Jerry Bergman on Jim Lippard

A response by Jim Lippard

Jerry Bergman is an unusual creationist who I've written about in "Jerry Bergman and Racism" on

He has written a response to this,, in which he writes about me based on what I wrote in my chapter in Ed Babinski's 1995 book, Leaving the Fold: Testimonies of Former Fundamentalists. Unfortunately, he has misrepresented what he read there in a number of respects, including misquoting or generating typographical errors from the text he has cited. The quotes below are from the version of this document on the web on 4 February 2005; Bergman may revise in response to this.

Bergman writes:

Lippard states that he made a public profession of faith, but “never felt any magical feeling of conversion” and that his knowledge of scripture is minimal, stating that “I was really not all that well-versed in the Bible.” He also concluded that “many of my fellow Sunday school classmates seemed to be ignorant hypocrites.” No doubt, many of them that he encountered were in exactly the category that Jim Lippard admits he himself was in – he was involved in church because of social pressure (in Lippard’s case, his parents) and had minimal commitment to Christianity.

Bergman says "his knowledge of scripture is minimal" (emphasis added), when what I wrote was past tense, referring to the time before I started investigating the Bible. Although I had studied the Bible earlier, my knowledge was very selective, based on what had been presented as significant about Christianity by pastors and Bible study leaders. In my opinion, the vast majority of Christians are not well-informed about the contents of the Bible or the history, philosophy, or even theology of their religion. Bergman should have noted that the very sentence he is quoting begins with a statement that I found myself to be one of the best able to answer questions in Sunday school class. The full sentence is: "I found that I was one of those best able to answer the Sunday school teacher's questions, despite the fact that I was really not all that well-versed in the Bible" (p. 323).

My subsequent investigation included reading the Bible cover to cover (and reviewing multiple translations), reading numerous books and articles by Christian apologists, engaging in extensive discussions, debates, and correspondence, and taking college courses in philosophy of religion and history and formation of the Christian tradition, as well as religion courses in high school. I did not describe all of this in the chapter, though I allude to some of it on pp. 323, 325, and 326.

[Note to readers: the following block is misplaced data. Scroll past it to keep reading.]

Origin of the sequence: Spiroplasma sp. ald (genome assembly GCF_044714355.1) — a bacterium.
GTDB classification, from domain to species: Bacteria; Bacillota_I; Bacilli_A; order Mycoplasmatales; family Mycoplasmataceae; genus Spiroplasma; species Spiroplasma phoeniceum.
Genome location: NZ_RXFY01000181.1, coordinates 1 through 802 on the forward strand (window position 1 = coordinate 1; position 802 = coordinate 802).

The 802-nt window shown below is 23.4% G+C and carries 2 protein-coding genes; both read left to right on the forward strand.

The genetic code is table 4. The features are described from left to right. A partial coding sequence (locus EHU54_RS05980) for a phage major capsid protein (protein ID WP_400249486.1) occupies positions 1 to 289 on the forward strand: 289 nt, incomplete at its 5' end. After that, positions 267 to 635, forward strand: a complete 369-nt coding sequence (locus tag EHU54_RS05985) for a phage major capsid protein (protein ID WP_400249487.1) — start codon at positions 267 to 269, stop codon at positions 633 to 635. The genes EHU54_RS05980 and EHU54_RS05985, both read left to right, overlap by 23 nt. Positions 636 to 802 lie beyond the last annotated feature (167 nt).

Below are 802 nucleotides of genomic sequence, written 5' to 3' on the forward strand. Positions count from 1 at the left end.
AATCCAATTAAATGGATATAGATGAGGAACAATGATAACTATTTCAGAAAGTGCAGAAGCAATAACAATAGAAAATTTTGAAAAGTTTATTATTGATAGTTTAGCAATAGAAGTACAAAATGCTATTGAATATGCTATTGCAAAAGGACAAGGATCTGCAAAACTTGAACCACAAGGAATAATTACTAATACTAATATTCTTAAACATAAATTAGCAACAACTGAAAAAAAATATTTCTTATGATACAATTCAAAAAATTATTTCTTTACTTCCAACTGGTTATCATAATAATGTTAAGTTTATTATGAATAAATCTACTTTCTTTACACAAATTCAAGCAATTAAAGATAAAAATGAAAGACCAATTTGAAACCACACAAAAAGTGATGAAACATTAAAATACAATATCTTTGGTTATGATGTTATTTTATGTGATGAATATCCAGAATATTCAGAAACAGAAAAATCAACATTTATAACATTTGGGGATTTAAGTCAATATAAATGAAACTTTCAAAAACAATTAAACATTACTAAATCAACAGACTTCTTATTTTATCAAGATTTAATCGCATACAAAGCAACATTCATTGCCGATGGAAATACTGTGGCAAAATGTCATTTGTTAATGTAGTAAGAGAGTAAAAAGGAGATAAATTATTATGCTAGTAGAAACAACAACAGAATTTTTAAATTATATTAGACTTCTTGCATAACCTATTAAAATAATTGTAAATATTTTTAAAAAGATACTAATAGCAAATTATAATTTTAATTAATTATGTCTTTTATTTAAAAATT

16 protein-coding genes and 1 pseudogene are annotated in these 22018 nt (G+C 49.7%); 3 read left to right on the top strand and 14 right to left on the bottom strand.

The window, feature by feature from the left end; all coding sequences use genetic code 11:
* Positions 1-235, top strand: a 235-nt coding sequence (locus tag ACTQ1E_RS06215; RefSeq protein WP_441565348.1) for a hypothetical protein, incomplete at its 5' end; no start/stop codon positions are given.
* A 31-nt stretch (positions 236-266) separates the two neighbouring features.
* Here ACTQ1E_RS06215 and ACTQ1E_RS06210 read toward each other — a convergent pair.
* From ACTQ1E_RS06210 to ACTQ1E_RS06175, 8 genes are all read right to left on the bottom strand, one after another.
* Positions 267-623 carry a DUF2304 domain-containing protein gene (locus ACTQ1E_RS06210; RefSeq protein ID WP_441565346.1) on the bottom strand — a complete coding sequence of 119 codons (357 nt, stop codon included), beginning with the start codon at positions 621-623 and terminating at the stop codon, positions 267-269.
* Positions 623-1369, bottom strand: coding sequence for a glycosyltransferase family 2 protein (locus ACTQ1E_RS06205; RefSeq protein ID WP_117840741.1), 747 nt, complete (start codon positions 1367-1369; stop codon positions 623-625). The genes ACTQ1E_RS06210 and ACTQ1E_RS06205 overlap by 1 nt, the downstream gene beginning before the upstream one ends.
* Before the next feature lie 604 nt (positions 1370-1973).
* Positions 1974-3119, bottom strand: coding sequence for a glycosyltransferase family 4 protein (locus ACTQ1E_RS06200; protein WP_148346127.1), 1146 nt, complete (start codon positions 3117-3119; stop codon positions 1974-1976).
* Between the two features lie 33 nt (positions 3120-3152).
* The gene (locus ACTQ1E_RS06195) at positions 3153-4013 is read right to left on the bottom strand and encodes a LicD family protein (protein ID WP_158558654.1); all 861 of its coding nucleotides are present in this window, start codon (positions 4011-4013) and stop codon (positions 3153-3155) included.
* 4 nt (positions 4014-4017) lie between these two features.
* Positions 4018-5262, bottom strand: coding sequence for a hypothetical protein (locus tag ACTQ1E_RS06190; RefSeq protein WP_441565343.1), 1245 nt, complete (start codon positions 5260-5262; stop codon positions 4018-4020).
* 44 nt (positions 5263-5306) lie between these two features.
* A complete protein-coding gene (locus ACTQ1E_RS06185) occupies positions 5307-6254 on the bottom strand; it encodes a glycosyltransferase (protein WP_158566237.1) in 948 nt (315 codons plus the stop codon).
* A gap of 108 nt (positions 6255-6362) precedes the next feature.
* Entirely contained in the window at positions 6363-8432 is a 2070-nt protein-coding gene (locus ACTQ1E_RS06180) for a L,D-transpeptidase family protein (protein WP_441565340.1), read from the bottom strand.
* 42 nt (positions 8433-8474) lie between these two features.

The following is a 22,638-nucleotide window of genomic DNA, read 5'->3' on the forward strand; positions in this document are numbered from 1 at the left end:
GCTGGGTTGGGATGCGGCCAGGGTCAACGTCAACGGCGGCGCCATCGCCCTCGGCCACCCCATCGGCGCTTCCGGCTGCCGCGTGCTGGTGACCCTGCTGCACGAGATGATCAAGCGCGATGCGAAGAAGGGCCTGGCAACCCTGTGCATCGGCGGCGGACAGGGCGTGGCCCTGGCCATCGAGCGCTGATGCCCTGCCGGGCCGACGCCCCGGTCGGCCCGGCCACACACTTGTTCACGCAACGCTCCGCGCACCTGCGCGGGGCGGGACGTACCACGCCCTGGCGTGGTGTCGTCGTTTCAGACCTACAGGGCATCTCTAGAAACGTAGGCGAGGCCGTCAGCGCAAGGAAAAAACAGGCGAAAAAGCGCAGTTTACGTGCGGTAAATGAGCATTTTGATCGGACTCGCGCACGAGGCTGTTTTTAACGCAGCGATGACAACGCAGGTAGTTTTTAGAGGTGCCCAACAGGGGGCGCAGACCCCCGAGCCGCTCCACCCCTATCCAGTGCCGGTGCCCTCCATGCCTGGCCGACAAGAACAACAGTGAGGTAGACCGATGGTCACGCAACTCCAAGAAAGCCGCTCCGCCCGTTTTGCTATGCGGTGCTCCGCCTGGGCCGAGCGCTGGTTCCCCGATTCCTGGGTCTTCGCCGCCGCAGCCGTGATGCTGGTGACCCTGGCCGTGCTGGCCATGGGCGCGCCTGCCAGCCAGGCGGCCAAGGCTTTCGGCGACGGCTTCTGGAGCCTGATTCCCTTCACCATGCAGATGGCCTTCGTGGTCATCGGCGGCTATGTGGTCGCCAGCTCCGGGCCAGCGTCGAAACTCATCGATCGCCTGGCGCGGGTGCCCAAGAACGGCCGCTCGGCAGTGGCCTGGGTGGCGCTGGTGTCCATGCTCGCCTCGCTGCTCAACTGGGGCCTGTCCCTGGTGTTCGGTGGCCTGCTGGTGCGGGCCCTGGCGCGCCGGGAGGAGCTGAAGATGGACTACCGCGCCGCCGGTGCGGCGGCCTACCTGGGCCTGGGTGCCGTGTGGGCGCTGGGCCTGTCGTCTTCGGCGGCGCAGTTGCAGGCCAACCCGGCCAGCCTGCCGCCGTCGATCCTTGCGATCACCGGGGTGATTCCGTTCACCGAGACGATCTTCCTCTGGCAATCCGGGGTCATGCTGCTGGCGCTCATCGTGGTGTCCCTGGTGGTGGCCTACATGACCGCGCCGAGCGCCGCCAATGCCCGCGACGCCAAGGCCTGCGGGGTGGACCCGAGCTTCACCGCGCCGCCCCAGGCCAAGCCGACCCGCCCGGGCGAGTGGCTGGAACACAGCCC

My "born-again" conversion occurred in 1975 [correction added 21 February 2012: June 1977] while visiting my grandparents, and my initial experience with church was voluntary, and in many respects I enjoyed it. I also voluntarily attended a Jesuit high school (although I was never Catholic, Brophy College Prep has very high academic standards and that's where I wanted to go even though my views were Protestant evangelical and fundamentalist). The parental pressure to participate was in high school (which I began in 1979). It is not accurate to say that my commitment to Christianity was minimal until after I began questioning.

Bergman goes on to write:

Sunday school he befriended “a guy named Steve” who also shared the same doubts that Lippard did – he had doubts just like his friends that he criticized. Lippard notes that by the time he graduated from high school in 1983, he had stopped attending church (p. 324). Lippard specifically mentioned his “delusion with fundamentalism” occurred when he encountered Darwinism (p. 323). The creationism that he was taught at church was confronted by Darwinist who “offered objections” that he was “unable to answer” (p. 323).

Bergman writes "delusion" where I wrote "disillusion." He writes of "Darwinism" and "Darwinist" when I made no such statements. I did write that bogus creationist arguments which I had bought into was a major factor in my disillusionment with fundamentalism--that's correct.

Bergman goes on to write: